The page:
It’s true that Pakistan had the luck of the toss and better conditions. The dew in Dubai does give the team batting second in evening games too much of an advantage. But that’s not the only reason Pakistan beat India with 13 balls to spare in the much-anticipated 2021 T20 World Cup game on 24 October.
Even before the tournament began, the Indian selectors and team management had grossly misread the ground conditions in the UAE—and especially Dubai where India are playing most of their matches—to pick a lopsided team with five spinners and only three pacers. They did balance it at the last minute by replacing a spinner with a medium pacer, but it’s still a suboptimal selection for these conditions.
We had ample evidence during the Indian Premier League (IPL) leg in the UAE right before the World Cup that tall pace bowlers hitting the deck with the new ball at over 140kmph could extract bounce and seam movement to take early wickets in Dubai. Josh Hazlewood played a vital role in helping Chennai Super Kings (CSK) win the IPL title, as did Anrich Nortje and Avesh Khan in taking Delhi Capitals (DC) to the top of the league table.
These signals were missed by the selectors. The entire Indian pace quartet comprises bowlers of medium height, and two of them are medium pacers. Bhuvneshwar Kumar and Shardul Thakur are similar bowlers who rely on swing and variations. Thakur is the player in form, with 21 wickets in this IPL season, including three strikes for CSK in the final. Kumar got only six wickets in the 2021 IPL.
Ideally, in place of Kumar, India should have included a tall pace bowler like young Avesh Khan—one of the top performers in the IPL with 24 wickets and an economy rate of 7.37. Pakistan entrusted a 21-year-old Shaheen Shah Afridi with the first over in a big game and reaped dividends. India missed an opportunity to fight fire with fire.
The team management compounded the mistake by picking Kumar in the playing eleven ahead of Thakur. What’s more, skipper Virat Kohli gave him the responsibility of spearheading India’s attack, with India’s main strike bowler Jasprit Bumrah coming to bowl only in the third over. By then, the possibly nervous Pakistan openers had got their eye in.
This was in stark contrast to Shaheen Shah Afridi, who began proceedings for Pakistan with 145kmph rockets that took out the Indian openers. Bhuvneshwar was clocking around 125kmph in the powerplay overs with the new ball. Commentators thought he was overdoing slower balls, but this has generally been his pace since returning to action this year following surgery for sports hernia and a long rehabilitation period.
His ability to swing the ball both ways was a threat with the new ball when he was clocking close to 140kmph before his injury. Now he’s one among hundreds of bowlers who swing the ball about at 120-130kmph which any top-level batsman can handle with ease. But it appears the Indian think tank had fond memories of his heyday and high hopes that he could reproduce that form straight away.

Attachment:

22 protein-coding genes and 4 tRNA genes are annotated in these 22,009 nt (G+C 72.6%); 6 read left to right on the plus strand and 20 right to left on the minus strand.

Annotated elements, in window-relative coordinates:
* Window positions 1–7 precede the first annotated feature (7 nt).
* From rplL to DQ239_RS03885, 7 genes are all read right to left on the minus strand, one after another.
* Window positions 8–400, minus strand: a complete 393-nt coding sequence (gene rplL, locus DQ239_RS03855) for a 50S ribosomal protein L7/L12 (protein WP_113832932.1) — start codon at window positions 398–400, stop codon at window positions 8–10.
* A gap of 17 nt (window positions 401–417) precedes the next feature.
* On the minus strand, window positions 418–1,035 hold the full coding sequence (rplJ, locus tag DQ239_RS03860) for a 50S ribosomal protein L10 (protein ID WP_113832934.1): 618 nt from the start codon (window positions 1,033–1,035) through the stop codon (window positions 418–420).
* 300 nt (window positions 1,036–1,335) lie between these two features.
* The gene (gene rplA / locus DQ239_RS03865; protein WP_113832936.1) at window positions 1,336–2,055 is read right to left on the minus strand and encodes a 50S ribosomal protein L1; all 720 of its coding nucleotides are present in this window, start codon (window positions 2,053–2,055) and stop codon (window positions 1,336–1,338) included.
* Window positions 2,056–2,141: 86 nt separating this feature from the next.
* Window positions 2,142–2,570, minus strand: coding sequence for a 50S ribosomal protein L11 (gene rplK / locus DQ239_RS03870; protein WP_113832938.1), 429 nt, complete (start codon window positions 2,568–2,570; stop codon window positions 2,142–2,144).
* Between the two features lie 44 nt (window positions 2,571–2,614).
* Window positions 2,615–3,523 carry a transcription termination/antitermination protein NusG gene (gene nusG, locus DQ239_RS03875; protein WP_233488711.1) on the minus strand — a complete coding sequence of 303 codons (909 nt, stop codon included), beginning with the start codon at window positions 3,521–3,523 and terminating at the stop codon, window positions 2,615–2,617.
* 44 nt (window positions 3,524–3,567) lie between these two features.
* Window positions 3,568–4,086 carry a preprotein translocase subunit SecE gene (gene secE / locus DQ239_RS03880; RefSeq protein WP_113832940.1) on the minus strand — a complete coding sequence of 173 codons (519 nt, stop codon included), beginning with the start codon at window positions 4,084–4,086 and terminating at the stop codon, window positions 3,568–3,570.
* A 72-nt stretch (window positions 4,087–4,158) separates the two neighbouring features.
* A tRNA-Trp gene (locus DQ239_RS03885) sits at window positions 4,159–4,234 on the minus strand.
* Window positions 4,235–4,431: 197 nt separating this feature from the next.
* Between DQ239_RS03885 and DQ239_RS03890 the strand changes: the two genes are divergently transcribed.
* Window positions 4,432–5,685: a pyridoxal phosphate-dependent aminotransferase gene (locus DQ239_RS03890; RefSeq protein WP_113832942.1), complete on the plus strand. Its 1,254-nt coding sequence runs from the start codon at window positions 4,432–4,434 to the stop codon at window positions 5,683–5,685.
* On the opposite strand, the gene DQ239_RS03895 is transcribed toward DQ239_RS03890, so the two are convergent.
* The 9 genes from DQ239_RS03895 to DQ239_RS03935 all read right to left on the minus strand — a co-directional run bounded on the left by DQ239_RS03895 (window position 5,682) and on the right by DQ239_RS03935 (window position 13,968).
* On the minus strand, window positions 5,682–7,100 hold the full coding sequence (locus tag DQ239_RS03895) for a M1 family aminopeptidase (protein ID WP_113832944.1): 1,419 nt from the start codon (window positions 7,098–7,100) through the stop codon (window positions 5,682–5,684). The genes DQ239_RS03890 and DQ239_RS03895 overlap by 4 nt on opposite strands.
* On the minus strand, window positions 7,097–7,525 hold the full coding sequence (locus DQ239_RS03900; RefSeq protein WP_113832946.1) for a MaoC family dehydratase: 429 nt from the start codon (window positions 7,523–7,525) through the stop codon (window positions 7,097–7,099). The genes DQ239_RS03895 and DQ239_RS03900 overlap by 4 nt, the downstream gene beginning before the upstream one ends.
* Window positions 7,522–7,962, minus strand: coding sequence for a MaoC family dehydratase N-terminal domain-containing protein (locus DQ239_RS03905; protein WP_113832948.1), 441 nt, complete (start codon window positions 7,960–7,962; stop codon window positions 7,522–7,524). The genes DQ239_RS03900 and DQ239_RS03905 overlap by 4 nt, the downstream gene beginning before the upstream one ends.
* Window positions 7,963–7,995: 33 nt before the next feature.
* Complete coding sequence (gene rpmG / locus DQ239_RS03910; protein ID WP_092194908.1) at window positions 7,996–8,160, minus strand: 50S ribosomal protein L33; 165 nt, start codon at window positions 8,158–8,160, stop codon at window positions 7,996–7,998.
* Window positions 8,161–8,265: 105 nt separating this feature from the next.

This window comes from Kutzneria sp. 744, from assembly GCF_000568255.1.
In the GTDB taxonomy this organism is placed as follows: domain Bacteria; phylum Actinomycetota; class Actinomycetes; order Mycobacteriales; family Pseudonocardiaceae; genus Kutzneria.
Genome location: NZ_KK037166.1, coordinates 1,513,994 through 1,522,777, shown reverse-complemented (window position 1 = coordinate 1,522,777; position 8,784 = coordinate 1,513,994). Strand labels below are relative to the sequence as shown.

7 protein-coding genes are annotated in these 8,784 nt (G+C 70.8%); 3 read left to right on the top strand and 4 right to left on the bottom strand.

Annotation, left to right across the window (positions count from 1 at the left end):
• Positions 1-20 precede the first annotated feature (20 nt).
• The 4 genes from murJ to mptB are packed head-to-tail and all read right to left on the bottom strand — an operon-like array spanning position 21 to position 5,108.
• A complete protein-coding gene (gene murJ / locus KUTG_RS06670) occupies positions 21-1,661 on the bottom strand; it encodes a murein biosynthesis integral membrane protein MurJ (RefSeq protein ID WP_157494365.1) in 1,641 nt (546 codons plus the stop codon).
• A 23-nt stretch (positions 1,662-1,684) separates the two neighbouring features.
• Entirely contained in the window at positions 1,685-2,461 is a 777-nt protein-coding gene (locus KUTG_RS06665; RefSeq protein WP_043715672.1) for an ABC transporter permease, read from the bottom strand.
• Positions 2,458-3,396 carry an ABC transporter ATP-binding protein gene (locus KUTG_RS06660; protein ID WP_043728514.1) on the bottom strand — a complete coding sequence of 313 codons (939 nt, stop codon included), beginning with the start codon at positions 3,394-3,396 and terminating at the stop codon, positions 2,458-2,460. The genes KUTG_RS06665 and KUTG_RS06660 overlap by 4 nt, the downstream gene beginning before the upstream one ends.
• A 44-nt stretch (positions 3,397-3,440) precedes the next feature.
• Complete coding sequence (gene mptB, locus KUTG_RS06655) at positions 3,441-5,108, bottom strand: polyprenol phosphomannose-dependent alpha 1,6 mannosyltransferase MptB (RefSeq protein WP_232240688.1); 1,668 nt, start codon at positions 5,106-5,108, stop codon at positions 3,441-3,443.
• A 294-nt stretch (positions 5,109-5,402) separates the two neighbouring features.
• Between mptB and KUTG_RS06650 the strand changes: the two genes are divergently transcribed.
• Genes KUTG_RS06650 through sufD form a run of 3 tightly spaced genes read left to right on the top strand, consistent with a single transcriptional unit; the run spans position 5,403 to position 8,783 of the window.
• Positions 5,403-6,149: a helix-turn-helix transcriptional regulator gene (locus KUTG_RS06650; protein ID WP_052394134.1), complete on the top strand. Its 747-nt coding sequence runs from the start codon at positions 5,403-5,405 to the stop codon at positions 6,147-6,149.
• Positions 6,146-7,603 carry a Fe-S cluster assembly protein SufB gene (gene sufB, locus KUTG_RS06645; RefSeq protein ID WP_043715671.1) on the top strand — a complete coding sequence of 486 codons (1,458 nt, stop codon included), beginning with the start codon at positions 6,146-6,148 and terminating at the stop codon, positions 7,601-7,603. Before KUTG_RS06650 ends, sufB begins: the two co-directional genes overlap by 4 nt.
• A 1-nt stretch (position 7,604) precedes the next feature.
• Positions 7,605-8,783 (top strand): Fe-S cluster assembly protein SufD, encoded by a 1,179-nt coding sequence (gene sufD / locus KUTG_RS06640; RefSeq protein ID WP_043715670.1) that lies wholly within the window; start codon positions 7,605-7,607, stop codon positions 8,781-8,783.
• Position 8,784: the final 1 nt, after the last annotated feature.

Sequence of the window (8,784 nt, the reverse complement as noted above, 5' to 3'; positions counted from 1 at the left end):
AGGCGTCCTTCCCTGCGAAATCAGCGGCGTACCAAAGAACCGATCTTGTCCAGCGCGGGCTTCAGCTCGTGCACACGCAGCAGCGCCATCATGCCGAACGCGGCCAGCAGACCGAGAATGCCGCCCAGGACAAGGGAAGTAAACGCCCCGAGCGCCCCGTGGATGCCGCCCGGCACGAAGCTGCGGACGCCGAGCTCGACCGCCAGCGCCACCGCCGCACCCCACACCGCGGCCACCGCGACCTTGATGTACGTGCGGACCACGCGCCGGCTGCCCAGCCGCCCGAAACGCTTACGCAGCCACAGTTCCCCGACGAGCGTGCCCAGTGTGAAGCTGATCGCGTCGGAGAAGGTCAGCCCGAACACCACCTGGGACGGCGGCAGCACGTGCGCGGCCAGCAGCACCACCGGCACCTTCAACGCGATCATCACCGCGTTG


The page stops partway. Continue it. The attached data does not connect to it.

The same line of thinking has weakened the Indian batting too. Hardik Pandya gave no evidence of form in this year’s IPL after returning from a long layoff with a back injury. He has been swinging his bat with little effect and did not bowl at all in the IPL. What he does exude is a confident demeanour and that appears to sit well with the team management.
Otherwise it’s hard to explain how Pandya can play as a specialist batsman ahead of Ishan Kishan who struck red-hot form right before the World Cup. Kishan smashed 84 in 32 balls in Mumbai Indians’ last IPL game, and then made 70 in 46 balls against England in a World Cup warm-up game.
He might have carried on the impetus given by Rishabh Pant even after India lost three early wickets. All-rounder Ravindra Jadeja was promoted in the batting order ahead of Pandya to do this, but he doesn’t have the credentials of Kishan as a T20 batsman yet.
Virat Kohli did get a fifty, but his inability to lift his scoring rate in the middle overs in recent times, continuing a pattern seen in the IPL, meant India ended up with a below-par score. Another 20 runs in the Indian total could have put scoreboard pressure on Pakistan. That would not have allowed the openers Babar Azam and Mohammad Rizwan to astutely go along at a risk-free seven runs an over during the first 10 overs, waiting for dew to make it easier to score in the second half of the innings. The Pakistan batting looks dodgy beyond the top three, with two veterans Shoaib Malik and Mohammad Hafeez in the middle order. So a couple of wickets in the powerplay, with more penetrative bowling and a score that forced risk-taking, might have made a difference to the outcome.
India will no doubt now make changes to the team for the must-win game against New Zealand on Sunday, 31 October. But it reflects poorly on the team leaders when they repeatedly make wrong calls for the first match before taking corrective action. For example, India played two spinners on a green top in the World Test Championship final against New Zealand at Lord’s in London before doing better with a four-pronged pace attack in the England series that followed immediately. It’s not that Pandya can’t succeed; it’s just that Kishan is more likely to play an innings of substance on current form. The same applies to the choice between Bhuvneshwar and Thakur. India need a winning combination before it’s too late in this tournament.
Sumit Chakraberty is a writer based in Bengaluru.